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Bankruptcy- Fact versus Fiction

Bankruptcy Facts vs fictionBankruptcy – Fact v. Fiction

There are so many myths surrounding the bankruptcy process and many of these myths prevent people from considering filing for bankruptcy to relieve the financial stress.  Some common myths are discussed here.

A medical bankruptcy.

Fact and Fiction.  A “medical bankruptcy” is not an official bankruptcy term.  However, many bankruptcies are based on medical-related debts.  Medical bills are a huge financial hardship and cause many individuals to file for bankruptcy relief.  Many clients ask if they can include medical debt and the answer is “yes.”  A medical debt is treated as an unsecured creditor and is included within a discharge.  Typically, most medical providers that receive a notice of bankruptcy filing will stop all collection efforts but will continue providing medical services.  There are some providers who will stop ongoing treatments without voluntary payments from the patient but the patient may elect to voluntarily pay for services if they wish to keep a specific doctor.

My credit will be ruined for life if I file bankruptcy!

This is not true.  In fact, a bankruptcy may be the best option to revive your credit.  Most individuals who file bankruptcy actually improve their credit score just by filing.  Those people who need bankruptcy relief are already in a place where their credit has been negatively affected and they are not eligible for financing.  Interestingly, individuals who need to file bankruptcy are more likely to obtain financing twelve months after a bankruptcy discharge than prior to filing.

I will lose everything!

An individual who files bankruptcy may apply exemptions to protect their assets.  In fact the state of Nebraska recently passed a law (to take effect July 17, 2014) that will allow everyone the option of applying the homestead exemption in the amount of $60,000 regardless of marital state: if you are single or with no dependents.  If, however, some assets are not protected under one of the state exemptions we will explore other options to help you retain these assets.  A great available option is a Chapter 13 proceeding.  In a Chapter 13, you may retain your assets as long as you agree to pay the non-exempt portion back to your creditors over a 3-5 year plan.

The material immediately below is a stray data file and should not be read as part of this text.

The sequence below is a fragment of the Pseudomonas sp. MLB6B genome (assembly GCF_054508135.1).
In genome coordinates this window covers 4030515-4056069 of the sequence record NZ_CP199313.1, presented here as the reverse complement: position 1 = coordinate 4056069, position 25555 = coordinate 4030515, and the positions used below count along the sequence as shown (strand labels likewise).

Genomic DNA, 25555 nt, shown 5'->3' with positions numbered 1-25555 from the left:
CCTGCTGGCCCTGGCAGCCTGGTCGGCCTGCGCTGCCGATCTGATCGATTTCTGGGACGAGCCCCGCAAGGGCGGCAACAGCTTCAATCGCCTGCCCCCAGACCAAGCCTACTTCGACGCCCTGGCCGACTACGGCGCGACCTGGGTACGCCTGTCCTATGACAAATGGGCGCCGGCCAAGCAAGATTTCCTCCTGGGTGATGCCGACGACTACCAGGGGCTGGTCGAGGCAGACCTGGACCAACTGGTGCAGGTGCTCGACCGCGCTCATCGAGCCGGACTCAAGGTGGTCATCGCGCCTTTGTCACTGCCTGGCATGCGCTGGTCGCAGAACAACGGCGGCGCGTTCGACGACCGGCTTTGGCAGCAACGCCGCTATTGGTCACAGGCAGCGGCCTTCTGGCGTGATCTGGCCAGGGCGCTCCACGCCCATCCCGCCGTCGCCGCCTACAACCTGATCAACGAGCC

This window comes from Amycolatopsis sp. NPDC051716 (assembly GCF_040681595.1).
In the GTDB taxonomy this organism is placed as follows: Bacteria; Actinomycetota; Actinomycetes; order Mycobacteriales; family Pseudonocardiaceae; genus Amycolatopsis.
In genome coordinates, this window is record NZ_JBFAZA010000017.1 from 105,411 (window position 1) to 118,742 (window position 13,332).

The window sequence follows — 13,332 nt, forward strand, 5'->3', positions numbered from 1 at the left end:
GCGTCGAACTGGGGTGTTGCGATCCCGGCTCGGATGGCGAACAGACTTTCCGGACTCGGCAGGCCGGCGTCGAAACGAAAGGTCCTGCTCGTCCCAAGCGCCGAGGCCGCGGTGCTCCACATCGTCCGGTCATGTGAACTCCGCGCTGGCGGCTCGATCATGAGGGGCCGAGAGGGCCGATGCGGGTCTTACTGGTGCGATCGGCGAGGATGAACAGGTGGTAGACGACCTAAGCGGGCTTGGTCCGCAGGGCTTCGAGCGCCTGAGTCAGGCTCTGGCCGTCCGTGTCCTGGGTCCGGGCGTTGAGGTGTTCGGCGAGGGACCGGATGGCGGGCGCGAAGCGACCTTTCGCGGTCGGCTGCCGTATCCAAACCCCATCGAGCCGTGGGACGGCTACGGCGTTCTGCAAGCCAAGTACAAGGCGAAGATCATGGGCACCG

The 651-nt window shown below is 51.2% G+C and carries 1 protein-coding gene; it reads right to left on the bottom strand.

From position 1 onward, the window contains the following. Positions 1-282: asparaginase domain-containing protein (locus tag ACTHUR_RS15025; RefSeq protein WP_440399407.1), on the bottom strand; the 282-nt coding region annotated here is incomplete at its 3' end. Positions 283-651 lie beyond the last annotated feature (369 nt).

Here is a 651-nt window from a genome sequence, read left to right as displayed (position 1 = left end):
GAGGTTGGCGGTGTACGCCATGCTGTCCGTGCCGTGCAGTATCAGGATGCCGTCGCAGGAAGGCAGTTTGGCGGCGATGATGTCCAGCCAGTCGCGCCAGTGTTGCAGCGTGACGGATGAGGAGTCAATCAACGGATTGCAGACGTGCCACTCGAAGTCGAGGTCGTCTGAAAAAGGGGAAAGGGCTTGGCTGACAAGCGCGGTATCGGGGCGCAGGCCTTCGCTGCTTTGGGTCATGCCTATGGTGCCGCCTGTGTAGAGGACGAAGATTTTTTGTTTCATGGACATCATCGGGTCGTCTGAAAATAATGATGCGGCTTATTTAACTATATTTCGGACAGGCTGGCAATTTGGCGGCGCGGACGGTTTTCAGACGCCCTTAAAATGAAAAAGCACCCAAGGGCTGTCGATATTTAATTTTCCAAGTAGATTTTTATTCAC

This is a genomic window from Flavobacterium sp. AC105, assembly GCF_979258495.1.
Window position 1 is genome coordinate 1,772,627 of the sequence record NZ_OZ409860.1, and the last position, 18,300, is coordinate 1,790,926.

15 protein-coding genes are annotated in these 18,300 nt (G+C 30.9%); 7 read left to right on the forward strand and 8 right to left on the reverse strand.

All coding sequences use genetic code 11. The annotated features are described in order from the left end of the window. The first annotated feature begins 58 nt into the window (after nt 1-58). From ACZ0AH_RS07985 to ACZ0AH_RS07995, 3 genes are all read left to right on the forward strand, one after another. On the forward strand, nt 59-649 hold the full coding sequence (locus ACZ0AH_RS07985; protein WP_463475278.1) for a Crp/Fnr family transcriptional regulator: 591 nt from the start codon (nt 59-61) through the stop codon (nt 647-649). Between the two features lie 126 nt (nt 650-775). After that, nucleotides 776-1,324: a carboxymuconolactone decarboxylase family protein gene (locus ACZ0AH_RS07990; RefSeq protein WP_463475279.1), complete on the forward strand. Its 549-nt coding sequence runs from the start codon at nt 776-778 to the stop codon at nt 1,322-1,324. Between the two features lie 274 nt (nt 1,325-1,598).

I can pick the debts to file on.

Under the bankruptcy code, you must list all of your creditors.  This even includes personal loans from family and friends.  If you are not sure who you owe or how much we can help search for possible creditors.  We also download a credit report for every client.

Tax debt is non-dischargeable.

The bankruptcy code allows for certain taxes to be discharged.  It is a complex rule but in general, personal income taxes that are more than three years old and where the tax return was actually filed more than two years prior to filing a bankruptcy may be discharged.  Contact us for a free consultation to review your options.

I will lose my job.

The law specifically prohibits an employer from discriminating against an employee for filing a bankruptcy.  However, this may be hard to prove.  It is also important to note that a potential employer can use the filing as a factor (not the only factor) in determining whether to employ that individual.

There are a lot of misconceptions about filing bankruptcy that give it a bad reputation.  In reality, a bankruptcy can help relieve financial stress, provide a way out for risk takers and entrepreneurs and help those who are facing major life challenges due to illness or a death in the family.

I am happy to help.  Please let me know if you have questions.

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